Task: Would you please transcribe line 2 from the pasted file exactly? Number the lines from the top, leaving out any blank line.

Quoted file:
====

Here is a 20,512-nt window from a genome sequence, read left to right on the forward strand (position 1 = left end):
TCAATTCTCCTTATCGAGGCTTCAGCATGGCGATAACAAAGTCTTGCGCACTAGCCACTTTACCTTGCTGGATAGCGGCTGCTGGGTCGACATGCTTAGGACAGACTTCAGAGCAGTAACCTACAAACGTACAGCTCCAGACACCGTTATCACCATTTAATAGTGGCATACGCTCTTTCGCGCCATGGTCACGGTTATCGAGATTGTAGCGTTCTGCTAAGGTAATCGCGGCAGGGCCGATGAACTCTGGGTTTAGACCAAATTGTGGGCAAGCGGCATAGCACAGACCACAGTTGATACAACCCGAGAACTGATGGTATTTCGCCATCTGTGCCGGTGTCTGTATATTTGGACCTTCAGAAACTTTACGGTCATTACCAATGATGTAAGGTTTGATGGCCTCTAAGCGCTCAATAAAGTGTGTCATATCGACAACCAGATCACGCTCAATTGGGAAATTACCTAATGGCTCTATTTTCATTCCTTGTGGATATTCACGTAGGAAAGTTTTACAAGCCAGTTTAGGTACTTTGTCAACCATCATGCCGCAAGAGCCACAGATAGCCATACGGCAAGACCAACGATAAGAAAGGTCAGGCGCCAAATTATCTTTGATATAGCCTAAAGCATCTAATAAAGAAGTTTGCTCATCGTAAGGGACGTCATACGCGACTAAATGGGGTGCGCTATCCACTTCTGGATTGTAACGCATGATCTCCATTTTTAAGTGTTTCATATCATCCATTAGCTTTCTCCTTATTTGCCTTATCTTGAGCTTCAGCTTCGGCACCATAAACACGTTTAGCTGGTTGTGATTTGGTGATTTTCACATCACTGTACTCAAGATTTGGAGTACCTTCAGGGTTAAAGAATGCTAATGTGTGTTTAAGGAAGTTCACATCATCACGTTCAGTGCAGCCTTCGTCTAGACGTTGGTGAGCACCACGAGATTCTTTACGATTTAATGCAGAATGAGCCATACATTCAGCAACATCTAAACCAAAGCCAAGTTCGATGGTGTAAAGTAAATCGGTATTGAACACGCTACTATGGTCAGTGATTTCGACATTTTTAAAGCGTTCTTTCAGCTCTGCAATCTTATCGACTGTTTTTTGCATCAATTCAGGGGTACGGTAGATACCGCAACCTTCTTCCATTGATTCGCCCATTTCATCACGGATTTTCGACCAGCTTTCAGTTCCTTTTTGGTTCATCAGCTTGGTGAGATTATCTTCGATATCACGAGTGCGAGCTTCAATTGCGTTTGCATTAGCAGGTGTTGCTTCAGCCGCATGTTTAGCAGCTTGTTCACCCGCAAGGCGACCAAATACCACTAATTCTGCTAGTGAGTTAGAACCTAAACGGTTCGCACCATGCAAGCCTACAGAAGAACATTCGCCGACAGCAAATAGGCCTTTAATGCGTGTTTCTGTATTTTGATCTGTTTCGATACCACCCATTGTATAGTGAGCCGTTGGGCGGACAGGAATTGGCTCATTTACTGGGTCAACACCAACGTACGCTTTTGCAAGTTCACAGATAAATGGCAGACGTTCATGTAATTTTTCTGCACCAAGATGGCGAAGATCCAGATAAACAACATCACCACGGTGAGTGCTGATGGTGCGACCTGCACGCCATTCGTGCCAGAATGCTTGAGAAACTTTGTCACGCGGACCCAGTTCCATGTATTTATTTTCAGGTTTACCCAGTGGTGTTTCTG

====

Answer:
TCAATTCTCCTTATCGAGGCTTCAGCATGGCGATAACAAAGTCTTGCGCACTAGCCACTTTACCTTGCTGGATAGCGGCTGCTGGGTCGACATGCTTAGGACAGACTTCAGAGCAGTAACCTACAAACGTACAGCTCCAGACACCGTTATCACCATTTAATAGTGGCATACGCTCTTTCGCGCCATGGTCACGGTTATCGAGATTGTAGCGTTCTGCTAAGGTAATCGCGGCAGGGCCGATGAACTCTGGGTTTAGACCAAATTGTGGGCAAGCGGCATAGCACAGACCACAGTTGATACAACCCGAGAACTGATGGTATTTCGCCATCTGTGCCGGTGTCTGTATATTTGGACCTTCAGAAACTTTACGGTCATTACCAATGATGTAAGGTTTGATGGCCTCTAAGCGCTCAATAAAGTGTGTCATATCGACAACCAGATCACGCTCAATTGGGAAATTACCTAATGGCTCTATTTTCATTCCTTGTGGATATTCACGTAGGAAAGTTTTACAAGCCAGTTTAGGTACTTTGTCAACCATCATGCCGCAAGAGCCACAGATAGCCATACGGCAAGACCAACGATAAGAAAGGTCAGGCGCCAAATTATCTTTGATATAGCCTAAAGCATCTAATAAAGAAGTTTGCTCATCGTAAGGGACGTCATACGCGACTAAATGGGGTGCGCTATCCACTTCTGGATTGTAACGCATGATCTCCATTTTTAAGTGTTTCATATCATCCATTAGCTTTCTCCTTATTTGCCTTATCTTGAGCTTCAGCTTCGGCACCATAAACACGTTTAGCTGGTTGTGATTTGGTGATTTTCACATCACTGTACTCAAGATTTGGAGTACCTTCAGGGTTAAAGAATGCTAATGTGTGTTTAAGGAAGTTCACATCATCACGTTCAGTGCAGCCTTCGTCTAGACGTTGGTGAGCACCACGAGATTCTTTACGATTTAATGCAGAATGAGCCATACATTCAGCAACATCTAAACCAAAGCCAAGTTCGATGGTGTAAAGTAAATCGGTATTGAACACGCTACTATGGTCAGTGATTTCGACATTTTTAAAGCGTTCTTTCAGCTCTGCAATCTTATCGACTGTTTTTTGCATCAATTCAGGGGTACGGTAGATACCGCAACCTTCTTCCATTGATTCGCCCATTTCATCACGGATTTTCGACCAGCTTTCAGTTCCTTTTTGGTTCATCAGCTTGGTGAGATTATCTTCGATATCACGAGTGCGAGCTTCAATTGCGTTTGCATTAGCAGGTGTTGCTTCAGCCGCATGTTTAGCAGCTTGTTCACCCGCAAGGCGACCAAATACCACTAATTCTGCTAGTGAGTTAGAACCTAAACGGTTCGCACCATGCAAGCCTACAGAAGAACATTCGCCGACAGCAAATAGGCCTTTAATGCGTGTTTCTGTATTTTGATCTGTTTCGATACCACCCATTGTATAGTGAGCCGTTGGGCGGACAGGAATTGGCTCATTTACTGGGTCAACACCAACGTACGCTTTTGCAAGTTCACAGATAAATGGCAGACGTTCATGTAATTTTTCTGCACCAAGATGGCGAAGATCCAGATAAACAACATCACCACGGTGAGTGCTGATGGTGCGACCTGCACGCCATTCGTGCCAGAATGCTTGAGAAACTTTGTCACGCGGACCCAGTTCCATGTATTTATTTTCAGGTTTACCCAGTGGTGTTTCTG